Sen. Marsha Blackburn, R-Tenn., told Newsmax on Wednesday that those people protesting the potential U.S. Supreme Court decision to overturn the 1973 Roe v. Wade abortion decision are “pushing the envelope” by protesting at the homes of the justices.
“This is a federal offense,” Blackburn said during “American Agenda.” “It is a crime, a felony offense, to try to intimidate (or) harass a judge to try to influence the outcome of a decision. So, they know that they are committing a crime, but it appears that people are trying to push the envelope when you have these protests that are right at the edge of a justice's property, when they're disrupting the entire neighborhood.”
Blackburn’s comments came hours after state and federal law enforcement arrested a man with a gun and knife near the Maryland home of Justice Brett Kavanaugh in the early hours Wednesday.
According to a criminal complaint by the F.B.I., the agency is charging California resident Nicholas John Roske with the attempted murder of Kavanaugh after Roske called the Montgomery County, Maryland, Emergency Communications Center about 1 a.m. Wednesday, telling the dispatcher that he had a gun in his suitcase, was suicidal, and had traveled from California to kill Kavanaugh.
U.S. Marshals assigned to protect Kavanaugh reported seeing Roske near the home, and that he made eye contact with them and then walked away, but was later taken into custody without incident, according to the complaint.
Roske could face 20 years in prison if convicted of the charge, according to the Washington Post.
“This is something that we have been watching, and are very concerned about,” Blackburn said. “Indeed, this arrest last night shows that there are people who are going to push this limit as far as they possibly can.”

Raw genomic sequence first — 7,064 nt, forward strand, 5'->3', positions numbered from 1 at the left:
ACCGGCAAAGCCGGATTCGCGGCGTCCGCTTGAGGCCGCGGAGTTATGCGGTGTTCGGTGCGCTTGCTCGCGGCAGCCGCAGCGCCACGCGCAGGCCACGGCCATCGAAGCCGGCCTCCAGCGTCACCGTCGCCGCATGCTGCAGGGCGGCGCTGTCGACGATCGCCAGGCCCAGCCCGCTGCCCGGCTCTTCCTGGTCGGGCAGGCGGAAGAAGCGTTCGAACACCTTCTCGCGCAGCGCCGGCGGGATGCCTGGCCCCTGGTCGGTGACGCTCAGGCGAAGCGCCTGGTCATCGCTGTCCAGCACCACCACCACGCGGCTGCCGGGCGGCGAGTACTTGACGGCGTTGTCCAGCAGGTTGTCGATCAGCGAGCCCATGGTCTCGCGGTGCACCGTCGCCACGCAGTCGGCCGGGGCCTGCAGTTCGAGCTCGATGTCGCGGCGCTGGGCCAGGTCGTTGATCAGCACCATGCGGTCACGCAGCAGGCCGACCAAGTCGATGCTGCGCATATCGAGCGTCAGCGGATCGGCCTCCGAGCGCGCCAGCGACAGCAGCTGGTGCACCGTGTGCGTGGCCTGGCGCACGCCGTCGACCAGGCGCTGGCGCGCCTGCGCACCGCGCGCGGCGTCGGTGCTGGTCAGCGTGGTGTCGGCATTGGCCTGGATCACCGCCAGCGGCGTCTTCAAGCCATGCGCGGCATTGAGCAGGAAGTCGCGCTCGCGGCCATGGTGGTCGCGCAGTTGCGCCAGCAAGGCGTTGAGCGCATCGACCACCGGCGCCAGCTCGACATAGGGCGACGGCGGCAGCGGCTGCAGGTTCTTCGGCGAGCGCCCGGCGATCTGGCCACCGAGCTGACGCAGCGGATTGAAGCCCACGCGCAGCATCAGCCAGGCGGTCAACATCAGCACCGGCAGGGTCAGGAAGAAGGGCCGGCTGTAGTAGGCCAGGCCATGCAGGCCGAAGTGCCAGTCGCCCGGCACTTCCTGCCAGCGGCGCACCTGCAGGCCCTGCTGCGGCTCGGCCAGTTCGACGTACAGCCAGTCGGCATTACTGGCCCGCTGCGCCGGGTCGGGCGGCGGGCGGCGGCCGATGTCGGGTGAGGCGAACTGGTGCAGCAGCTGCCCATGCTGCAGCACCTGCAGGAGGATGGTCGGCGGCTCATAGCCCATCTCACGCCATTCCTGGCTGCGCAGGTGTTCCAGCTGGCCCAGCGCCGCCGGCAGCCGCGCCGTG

Blackburn said protests and demonstrations should be kept in the “public square” and the private homes of officials should be off limits.
“There is a place to protest. Go to the public square. We believe in petitioning your government. We believe in peaceful protests, but there is a place there is a time and place,” she said. “For this, at the edge of someone's property, blocking the streets, trying to run up, knock on the door, the harassment that comes with this is not appropriate, and that they know they're disturbing the peace. They know that they are pushing the limits, but they have done it, anyway.”
She said Senate Minority Leader Mitch McConnell, R-Ky., has been pushing for more funding to protect justices.
“There was unanimous agreement that there were additional funds needed so the F.B.I. could provide additional protection at the homes of these justices with the U. S. Marshal service of the court,” Blackburn said. “Now we know that the governors of Virginia and Maryland have put additional protections around these justices, also.”
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